•Seeks dredging of Calabar Ports

By Victor Ahiuma-Young

MARITIME Workers Union of Nigeria, MWUN, have decried alleged unfair Labour practices by shipping companies operating in Nigeria, warning the companies to end perceived anti-Labour policies and practices to avoid the wrath of organized Labour.

At the Union’s National Executive Council, NEC, meeting in Lagos, it’s President-General, Prince Adeyanju Adewale, lamented that the shipping companies had no regard for the welfare of workers and that the Union would no longer tolerate the practice.

According to him, “It is sad to note that the Nigerian Shipping Industry perhaps houses some of the worst employers of Labour across the globe who demand so much from their employees, but pay peanuts as wages. They employ practices and standards that dehumanised their employees and challenge their dignities.

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“After several efforts to make them conform with minimum international standards, we had to declare a state of emergency on the Nigerian Shipping Companies, issued a 21-day ultimatum including the intervention of the President of Nigeria Labour Congress, NLC, to force dialogue with the companies.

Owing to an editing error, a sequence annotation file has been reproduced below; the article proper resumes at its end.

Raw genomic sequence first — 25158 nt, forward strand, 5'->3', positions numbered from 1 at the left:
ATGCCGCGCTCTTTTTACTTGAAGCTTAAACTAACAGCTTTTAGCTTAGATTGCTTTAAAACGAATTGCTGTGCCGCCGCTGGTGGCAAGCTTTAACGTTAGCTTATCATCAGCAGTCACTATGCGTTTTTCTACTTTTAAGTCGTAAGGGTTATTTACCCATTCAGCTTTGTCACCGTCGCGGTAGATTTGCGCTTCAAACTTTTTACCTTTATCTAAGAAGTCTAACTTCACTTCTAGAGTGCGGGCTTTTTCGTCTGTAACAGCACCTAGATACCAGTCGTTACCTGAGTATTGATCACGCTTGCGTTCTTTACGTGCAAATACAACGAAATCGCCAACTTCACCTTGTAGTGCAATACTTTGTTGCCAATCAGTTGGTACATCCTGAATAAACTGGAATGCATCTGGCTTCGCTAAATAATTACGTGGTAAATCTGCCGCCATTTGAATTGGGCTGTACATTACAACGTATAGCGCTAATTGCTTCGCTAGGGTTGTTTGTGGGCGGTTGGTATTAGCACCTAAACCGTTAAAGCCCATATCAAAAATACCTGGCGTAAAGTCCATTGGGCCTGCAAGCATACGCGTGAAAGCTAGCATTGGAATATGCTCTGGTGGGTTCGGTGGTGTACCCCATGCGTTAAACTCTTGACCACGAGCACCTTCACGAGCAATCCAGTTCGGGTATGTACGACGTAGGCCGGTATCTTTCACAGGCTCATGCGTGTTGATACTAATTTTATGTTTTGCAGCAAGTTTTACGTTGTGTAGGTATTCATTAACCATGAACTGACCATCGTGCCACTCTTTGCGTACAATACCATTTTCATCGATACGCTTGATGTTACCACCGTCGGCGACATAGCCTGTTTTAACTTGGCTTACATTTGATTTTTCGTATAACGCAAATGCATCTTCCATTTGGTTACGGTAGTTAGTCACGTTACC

“We call on the Federal Government to immediately call the shipping companies in Nigeria to order and make them obey the nation’s extant Labour laws especially as they affect minimum wage. A situation where an employee will be forced to remain on one scale for 20 years is not only callous but intolerable and will no longer be acceptable. Even more appalling is their penchant for outsourcing of jobs. We wish to use this medium to put the general public on notice that the Union will no longer tolerate these anti-Labour practices and will not hesitate to declare industrial unrest in the Nigerian Shipping Industry.”

Prince Adewale also called on the Federal Government to dredge the Calabar Ports, saying “We feel confused on the report reaching us which points to the fact that decades after the award of contract for the dredging of the Calabar Ports, nothing has been done till date. This is not only unfair to our members in Calabar Ports who have been denied employment opportunities, but also reducing the level of maritime activities in the area that should stimulate other economic activities among other benefits. We call on the federal government to compel the contractor to site to dredge the ports.

Similarly, statics shows that Lagos Ports, that is Apapa and Tin Can Island Ports receive over 90 percent of import and export cargoes in Nigeria and are under intense pressure with facilities, while the personnel are overstretched. To ease the situation, we call on the Federal Government to immediately expand other ports in the country.

Not only in terms of land space, but in terms of ports operational machinery to bring these ports to function at maximum capacity. We believe that doing this will ease tension in Lagos Ports and ease congestion and gridlock on Apapa-Oshodi Expressway.

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